design for death architecture


POST-COMMUNITY by Marta Piaseczynska + Rangel Karaivanov from austria

designer's own words:

In times of accelerating urbanization and densification as well as an increase of the amount of visual media occupying the space of the city, cemeteries face the challenge of keeping up their relevance as a public urban space. Historically cemeteries were at the periphery of the city, over time they were integrated into the urban fabric as a network of green recreational areas. They are able to create an atmosphere of silence and piece but loose significance in the media loaded city of today.

Our project tries to develop a mediated cemetery that works as an interface between the city and the community of the decedents. The starting point for this was Aldo Rossi’s design for the cemetery in Modena, a house for urns, with no roof, no doors and no floors. It is a building that represents a community, a city of the passed-away. Our concept was to give this community a way to communicate with its environment by forming and changing space and light. Built on to an existing building in the centre of a city it would be visible from multiple viewpoints all over the city. Every urn describes a pixel of a three dimensional screen that displays its dynamics to the surrounding.

The design consists of four main elements; the crematory, a two storey plinth that sits on top of an existing building; a spiral ramp that leads to the main space of remembrance and creates an atmosphere of procession; the atrium space which consists of a glass-mirrored floor to reflect the sky and the cloud of urns to remove the ground and place the visitor in the centre of a space with no horizon; the frame and the movable urns which define and constantly change the volume, light and atmosphere of the space.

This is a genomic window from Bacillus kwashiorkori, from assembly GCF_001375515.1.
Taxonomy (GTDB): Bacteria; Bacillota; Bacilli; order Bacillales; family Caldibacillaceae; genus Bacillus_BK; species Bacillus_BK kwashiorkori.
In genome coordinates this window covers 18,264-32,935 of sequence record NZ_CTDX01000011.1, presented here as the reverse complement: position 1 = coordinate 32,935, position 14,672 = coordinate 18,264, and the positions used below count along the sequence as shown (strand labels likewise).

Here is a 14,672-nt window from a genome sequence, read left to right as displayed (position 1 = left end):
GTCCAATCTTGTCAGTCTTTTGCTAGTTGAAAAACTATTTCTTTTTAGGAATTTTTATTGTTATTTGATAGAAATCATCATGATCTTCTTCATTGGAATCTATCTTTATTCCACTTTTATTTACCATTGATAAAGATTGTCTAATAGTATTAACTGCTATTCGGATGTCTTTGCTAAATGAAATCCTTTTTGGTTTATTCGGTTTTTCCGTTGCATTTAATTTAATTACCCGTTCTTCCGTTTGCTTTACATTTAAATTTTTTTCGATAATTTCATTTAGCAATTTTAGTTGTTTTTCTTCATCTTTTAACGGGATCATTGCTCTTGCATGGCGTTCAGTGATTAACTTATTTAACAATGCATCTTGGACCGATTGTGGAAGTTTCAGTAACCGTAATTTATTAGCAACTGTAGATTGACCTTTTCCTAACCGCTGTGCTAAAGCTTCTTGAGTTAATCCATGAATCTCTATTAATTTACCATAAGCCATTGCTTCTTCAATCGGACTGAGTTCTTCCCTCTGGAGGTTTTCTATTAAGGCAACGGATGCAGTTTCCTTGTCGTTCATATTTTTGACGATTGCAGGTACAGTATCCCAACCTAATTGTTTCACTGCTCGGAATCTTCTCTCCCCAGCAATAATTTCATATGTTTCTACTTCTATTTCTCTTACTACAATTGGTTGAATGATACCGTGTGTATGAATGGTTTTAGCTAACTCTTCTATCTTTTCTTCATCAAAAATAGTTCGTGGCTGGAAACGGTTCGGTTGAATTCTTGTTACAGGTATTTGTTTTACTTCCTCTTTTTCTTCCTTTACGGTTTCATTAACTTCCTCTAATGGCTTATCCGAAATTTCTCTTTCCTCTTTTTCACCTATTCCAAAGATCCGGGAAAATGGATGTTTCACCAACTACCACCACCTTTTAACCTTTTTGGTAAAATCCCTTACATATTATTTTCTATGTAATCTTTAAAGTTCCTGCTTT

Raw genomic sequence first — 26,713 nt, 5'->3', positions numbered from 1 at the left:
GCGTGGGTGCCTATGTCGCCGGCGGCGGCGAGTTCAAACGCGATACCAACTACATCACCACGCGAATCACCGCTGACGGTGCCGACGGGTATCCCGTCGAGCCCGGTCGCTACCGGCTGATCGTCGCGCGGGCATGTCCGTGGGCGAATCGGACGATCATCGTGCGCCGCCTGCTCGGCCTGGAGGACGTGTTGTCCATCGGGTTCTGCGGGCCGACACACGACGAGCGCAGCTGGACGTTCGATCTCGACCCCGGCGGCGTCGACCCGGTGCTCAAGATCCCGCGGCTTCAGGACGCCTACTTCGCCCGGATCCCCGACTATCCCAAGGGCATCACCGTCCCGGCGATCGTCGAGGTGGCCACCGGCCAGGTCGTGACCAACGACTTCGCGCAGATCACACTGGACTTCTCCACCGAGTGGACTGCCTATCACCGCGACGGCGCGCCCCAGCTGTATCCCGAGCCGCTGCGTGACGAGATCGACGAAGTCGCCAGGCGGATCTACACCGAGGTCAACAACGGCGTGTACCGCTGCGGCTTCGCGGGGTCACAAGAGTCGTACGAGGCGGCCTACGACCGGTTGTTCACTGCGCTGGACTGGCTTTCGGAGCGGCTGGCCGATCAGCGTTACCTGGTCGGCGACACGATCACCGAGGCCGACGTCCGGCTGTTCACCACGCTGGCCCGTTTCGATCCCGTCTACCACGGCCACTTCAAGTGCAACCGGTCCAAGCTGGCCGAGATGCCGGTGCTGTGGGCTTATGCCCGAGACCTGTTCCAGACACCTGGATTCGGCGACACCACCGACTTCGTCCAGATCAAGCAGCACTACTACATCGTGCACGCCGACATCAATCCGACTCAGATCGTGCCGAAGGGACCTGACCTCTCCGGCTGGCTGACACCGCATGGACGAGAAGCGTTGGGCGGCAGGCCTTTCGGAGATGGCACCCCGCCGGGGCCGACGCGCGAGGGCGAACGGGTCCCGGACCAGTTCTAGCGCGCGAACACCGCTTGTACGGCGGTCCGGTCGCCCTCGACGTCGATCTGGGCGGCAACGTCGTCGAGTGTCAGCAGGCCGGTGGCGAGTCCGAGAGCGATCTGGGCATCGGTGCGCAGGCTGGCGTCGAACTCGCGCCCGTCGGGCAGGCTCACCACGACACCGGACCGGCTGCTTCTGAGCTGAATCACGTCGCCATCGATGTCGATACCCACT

By calling out the name of the decedent, the urn will move towards the visitor; the other urns adapt their positions in order to make the way free for the called urn. Though this not only single urns but entire family trees or other connected people like school classes etc, can be called at the same time to move towards the visitor. This creates a dynamic that is communicated towards the city.

The urn itself consists out of a container for the ash, a space for memorabilia and a light that can be edited and reprogrammed by the visitor. It is fabricated out of light-weight translucent composite materials and aluminium for all mechanical parts. It is connected over three points to the frame and moves on rails through induction. Each urn moves according to a set of rules, the entity of urns develops complex motion.

The way up is long.. the only sound you can here is the whistling of the urns that move smoothly inside the frame, the humming of far distant city life three-hundred feet below. You hear a man calling a name, not the name of a person but of a company. Twenty-seven urns start to move towards him and organize so that they are all next to each other. He places a stone in each one of them, waits a minute and leaves. The urns, as organized as they were before move back into the complex cloud of the cemetery. At the end of the ramp you finally reach the atrium space; a space with no ground. It is difficult to describe the space you are in as it is constantly changing the form, the light, the wind blowing through the gaps, the atmosphere. A small group of people are gathered; a person dressed in black places a new urn into the grid. Everyone walks to the urn, waits for a second or two and continues walking. After the last member of the group, the urn closes slowly and disappears into the cloud to join the community.

Cemetery at Night

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Atrium Space

Urn Drawing

Cemetery Drawing

  • the ‘not to rest in peace’ cemetery

    mario says:
  • a long life of happiness and sadness to end in a big blender. death as spectacle.

    john s. says:
  • very nice project for a sci-fi movie. actually, not for reality.

    simon clark says:
  • The project is amazingly creative, but what are the benefits of the networks and communities for living people which can push designers to think about post-community!?

    Amir says:
  • wow!

    alex says:

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